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Teaching From Home – A True Story About a Teacher’s Day in Germany, March 2020

Published 3 April 2020

At IST we strive for people to learn more, every day. This goes for everything we do, and during this time with the Corona crisis it seems like we – now more than ever – need to help each other to learn more.

Many professions are making a heroic effort to help make this “state of emergency” we are experiencing as normal as possible, especially for all our young and hopefuls. Of particular interest to us is, of course, the teachers.

We have a lot of contact with teachers at IST and we are very impressed by the way they handle the situation. Together, we hope to make the best out of an impossible situation in order to allow our children to learn more.

With schools being closed in three out of the four countries in which IST operates, and high schools closed in the fourth, we want to tell the stories of these everyday heroes – the teachers. They were encouraged to share how they cope with the situation. Perhaps we can learn from each other and be inspired across countries.

In Germany, we talked to Katharina, who teaches high school students in Düsseldorf, Germany.

Katharina, teacher in Düsseldorf, Germany.

What are your greatest challenges regarding teaching remotely?

My main challenge is to get the lessons going, because I simultaneously have three children at home I must keep busy. I need to do all my lesson preparations in the evening, but then I’m tired, too. Finding the teaching material is not the problem, but if I had more time I would be able to make everything a bit nicer and maybe even find tasks that the students can do online, interactively. Now I think that they must work in the books.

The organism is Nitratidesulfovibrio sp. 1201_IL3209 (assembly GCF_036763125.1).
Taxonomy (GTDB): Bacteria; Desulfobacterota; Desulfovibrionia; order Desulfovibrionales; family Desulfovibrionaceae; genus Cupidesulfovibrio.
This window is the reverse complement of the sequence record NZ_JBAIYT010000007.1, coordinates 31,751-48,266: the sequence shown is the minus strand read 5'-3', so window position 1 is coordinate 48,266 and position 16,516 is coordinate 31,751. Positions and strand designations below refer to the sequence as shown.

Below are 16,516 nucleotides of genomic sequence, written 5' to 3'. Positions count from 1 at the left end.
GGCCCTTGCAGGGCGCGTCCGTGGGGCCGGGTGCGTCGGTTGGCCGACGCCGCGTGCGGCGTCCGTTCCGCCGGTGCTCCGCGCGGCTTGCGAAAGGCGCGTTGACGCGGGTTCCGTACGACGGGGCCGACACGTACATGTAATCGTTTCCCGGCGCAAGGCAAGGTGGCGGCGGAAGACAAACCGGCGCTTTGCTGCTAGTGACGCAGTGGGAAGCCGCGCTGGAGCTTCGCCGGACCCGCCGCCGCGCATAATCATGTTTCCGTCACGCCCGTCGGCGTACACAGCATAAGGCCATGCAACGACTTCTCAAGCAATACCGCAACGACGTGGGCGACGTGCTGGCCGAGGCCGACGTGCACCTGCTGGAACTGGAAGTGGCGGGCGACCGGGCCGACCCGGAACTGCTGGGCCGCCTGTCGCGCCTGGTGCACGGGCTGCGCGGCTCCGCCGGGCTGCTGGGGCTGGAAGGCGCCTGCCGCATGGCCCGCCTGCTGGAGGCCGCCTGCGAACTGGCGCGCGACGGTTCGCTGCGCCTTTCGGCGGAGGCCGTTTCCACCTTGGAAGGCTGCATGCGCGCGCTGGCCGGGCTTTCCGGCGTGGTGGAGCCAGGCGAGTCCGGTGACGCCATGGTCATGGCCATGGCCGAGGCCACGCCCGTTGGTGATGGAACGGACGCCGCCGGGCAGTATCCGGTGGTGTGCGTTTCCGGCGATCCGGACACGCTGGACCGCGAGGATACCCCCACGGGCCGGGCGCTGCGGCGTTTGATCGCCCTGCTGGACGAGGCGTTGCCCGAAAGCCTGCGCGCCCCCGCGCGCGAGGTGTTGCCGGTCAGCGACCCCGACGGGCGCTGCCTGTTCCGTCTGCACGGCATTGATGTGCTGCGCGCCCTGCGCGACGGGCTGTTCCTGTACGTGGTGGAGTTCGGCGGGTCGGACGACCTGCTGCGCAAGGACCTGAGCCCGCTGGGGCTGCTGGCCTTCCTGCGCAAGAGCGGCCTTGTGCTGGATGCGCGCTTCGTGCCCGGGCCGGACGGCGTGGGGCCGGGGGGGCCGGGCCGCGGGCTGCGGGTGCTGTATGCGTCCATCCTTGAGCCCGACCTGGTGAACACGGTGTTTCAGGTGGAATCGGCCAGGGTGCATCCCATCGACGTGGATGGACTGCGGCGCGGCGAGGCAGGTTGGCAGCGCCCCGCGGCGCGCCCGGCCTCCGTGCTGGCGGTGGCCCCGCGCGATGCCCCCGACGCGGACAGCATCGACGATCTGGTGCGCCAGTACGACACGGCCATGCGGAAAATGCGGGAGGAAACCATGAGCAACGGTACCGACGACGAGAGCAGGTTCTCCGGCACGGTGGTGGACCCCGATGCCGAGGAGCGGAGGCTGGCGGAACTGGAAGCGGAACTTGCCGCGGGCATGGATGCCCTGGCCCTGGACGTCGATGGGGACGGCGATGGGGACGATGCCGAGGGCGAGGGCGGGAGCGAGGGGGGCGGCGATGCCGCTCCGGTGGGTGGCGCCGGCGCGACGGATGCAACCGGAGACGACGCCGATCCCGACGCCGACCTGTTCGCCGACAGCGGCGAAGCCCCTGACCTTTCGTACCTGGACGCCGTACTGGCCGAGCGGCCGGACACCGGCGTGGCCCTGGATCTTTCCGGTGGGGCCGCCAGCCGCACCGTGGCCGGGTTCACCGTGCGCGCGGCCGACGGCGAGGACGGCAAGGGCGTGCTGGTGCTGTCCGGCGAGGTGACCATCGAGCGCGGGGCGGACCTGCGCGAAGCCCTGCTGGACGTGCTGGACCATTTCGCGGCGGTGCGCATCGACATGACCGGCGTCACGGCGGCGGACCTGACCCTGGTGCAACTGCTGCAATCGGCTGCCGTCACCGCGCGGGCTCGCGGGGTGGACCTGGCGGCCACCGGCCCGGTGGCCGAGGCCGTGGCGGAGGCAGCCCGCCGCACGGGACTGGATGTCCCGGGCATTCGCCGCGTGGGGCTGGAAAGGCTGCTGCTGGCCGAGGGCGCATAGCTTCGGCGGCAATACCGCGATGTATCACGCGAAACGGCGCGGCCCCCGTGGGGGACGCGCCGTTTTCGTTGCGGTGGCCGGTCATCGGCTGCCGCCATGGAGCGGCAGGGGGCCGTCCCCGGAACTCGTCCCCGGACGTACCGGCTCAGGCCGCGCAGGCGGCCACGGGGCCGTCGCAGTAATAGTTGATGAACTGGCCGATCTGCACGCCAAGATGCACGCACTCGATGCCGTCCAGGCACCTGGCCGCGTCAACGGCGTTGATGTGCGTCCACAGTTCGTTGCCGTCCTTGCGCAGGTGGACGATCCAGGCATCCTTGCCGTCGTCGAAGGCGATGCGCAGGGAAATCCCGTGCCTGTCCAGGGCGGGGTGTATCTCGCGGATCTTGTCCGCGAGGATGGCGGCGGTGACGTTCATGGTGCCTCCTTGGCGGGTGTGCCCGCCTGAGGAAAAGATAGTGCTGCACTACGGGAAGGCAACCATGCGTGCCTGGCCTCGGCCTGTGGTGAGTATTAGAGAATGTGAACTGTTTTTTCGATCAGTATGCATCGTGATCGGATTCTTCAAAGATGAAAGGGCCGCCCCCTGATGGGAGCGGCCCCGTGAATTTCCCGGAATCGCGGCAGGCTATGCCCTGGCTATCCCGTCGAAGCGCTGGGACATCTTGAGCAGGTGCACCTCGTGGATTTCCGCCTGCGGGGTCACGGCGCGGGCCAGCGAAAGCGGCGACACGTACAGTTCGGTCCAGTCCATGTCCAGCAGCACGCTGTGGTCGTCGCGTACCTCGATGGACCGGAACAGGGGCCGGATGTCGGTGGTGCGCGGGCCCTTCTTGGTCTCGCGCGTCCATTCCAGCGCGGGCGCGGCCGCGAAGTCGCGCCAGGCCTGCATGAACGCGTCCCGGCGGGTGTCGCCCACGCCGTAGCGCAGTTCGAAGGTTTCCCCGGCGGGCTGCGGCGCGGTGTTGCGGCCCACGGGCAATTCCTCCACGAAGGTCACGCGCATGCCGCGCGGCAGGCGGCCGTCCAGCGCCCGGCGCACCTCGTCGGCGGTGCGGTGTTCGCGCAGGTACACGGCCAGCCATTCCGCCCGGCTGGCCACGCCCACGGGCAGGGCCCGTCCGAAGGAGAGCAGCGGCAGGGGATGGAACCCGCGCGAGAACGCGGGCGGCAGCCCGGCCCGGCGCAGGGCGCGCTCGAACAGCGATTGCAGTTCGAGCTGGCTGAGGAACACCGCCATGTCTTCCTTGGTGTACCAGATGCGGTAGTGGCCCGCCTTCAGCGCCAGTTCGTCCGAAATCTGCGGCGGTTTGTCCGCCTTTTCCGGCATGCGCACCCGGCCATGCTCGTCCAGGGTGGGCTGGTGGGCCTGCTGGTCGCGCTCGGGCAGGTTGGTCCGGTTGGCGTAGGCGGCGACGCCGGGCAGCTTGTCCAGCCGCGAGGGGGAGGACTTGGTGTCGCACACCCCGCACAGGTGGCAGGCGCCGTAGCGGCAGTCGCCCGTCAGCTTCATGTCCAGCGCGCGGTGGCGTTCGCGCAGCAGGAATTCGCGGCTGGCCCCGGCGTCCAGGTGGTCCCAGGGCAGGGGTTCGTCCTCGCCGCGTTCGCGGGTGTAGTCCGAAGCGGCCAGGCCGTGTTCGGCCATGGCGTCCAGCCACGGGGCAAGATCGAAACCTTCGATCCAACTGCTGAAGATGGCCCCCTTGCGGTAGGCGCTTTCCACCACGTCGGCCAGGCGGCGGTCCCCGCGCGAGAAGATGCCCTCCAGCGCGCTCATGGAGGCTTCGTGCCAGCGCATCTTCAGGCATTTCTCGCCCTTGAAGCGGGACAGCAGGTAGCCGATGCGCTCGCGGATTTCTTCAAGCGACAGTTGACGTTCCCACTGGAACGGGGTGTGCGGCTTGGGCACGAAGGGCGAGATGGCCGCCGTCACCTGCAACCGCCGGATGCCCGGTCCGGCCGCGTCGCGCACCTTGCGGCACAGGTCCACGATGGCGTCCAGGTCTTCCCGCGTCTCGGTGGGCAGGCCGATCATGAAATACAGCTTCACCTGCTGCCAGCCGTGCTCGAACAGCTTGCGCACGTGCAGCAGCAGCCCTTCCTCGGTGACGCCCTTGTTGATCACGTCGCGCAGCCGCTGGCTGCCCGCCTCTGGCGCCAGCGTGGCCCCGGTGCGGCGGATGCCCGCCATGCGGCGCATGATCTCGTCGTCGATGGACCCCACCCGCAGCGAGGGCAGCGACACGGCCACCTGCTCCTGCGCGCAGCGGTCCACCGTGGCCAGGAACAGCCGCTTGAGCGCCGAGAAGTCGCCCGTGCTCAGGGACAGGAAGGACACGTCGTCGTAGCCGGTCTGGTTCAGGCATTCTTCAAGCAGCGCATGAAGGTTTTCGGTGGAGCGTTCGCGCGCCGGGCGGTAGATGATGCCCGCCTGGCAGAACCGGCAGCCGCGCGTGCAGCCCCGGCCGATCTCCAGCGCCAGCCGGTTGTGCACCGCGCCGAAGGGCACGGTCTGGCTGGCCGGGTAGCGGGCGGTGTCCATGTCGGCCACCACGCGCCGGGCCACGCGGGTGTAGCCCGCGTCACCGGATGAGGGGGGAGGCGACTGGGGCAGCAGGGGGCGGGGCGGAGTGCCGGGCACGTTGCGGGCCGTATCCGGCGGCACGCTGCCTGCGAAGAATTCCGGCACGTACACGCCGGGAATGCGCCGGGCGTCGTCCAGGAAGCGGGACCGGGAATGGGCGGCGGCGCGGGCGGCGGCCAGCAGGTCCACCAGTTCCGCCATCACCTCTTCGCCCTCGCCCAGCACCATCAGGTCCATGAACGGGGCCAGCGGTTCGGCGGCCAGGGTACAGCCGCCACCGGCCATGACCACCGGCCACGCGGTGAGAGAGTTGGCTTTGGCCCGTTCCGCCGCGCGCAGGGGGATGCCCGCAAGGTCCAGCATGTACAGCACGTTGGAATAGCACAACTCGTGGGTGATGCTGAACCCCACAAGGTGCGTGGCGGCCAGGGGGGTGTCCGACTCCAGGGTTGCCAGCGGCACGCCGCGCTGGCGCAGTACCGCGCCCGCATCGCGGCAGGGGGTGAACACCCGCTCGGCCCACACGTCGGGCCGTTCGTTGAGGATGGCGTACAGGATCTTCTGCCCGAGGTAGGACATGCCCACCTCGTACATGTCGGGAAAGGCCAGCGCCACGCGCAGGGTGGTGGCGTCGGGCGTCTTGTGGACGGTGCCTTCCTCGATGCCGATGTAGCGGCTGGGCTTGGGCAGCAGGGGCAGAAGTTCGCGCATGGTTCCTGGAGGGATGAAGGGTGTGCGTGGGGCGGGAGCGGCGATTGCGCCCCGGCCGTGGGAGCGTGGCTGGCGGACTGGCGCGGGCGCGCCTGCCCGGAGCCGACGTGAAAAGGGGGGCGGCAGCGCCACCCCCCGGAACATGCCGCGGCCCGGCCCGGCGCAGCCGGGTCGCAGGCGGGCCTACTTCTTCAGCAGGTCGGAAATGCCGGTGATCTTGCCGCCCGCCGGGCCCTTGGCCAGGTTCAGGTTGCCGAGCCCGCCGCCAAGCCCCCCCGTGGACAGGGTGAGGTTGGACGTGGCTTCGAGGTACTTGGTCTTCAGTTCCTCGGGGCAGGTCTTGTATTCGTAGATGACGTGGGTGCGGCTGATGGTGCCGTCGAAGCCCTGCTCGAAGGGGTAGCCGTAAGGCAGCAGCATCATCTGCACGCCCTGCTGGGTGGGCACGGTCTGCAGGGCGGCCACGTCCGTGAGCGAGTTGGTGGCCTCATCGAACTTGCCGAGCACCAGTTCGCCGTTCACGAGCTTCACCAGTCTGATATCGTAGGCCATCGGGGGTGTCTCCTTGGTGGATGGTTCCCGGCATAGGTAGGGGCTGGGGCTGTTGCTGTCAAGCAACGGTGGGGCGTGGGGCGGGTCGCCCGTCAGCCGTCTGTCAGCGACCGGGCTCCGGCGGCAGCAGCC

How do you keep in touch with the students?

By email. We send the tasks with all the information to the parents. The high school students usually already have e-mail addresses themselves but there are teachers who only want to discuss the results with the class after the Easter holidays, when everyone is back. I said that I would let them work on individual tasks and I specified which results they should send me now.

Do you think the digital infrastructure is in place to teach remotely?

No, not really. At our school, things have gotten a little better because we finally have a working wifi and we now have great smartboards available in our new building, on which you can project the pictures of the tablets. But we are far away from being up to date. Most of the rooms still provide the good old overhead projectors and whiteboards.

What is your biggest concern regarding children actually learning something?

The grading. The greatest effort is to provide the students with tasks. I think it is strange that the district government says that none of the things the students are learning and doing from home right now should be included in the evaluation in the end. Then the students have no incentive to work properly at home, and secondly, it is not motivating for teachers to know that they will have to do it all over again when the Corona crisis is over. I think that if we decide that the students should work for school at home, then this must also be allowed to be assessed, so that we can give fair grades in the end. I am concerned about overwhelming the students with too many tasks. Of course they should do something, but in these times I think it is just as important that they do not lose their good mood if they are now locked up at home. They also need some leisure time.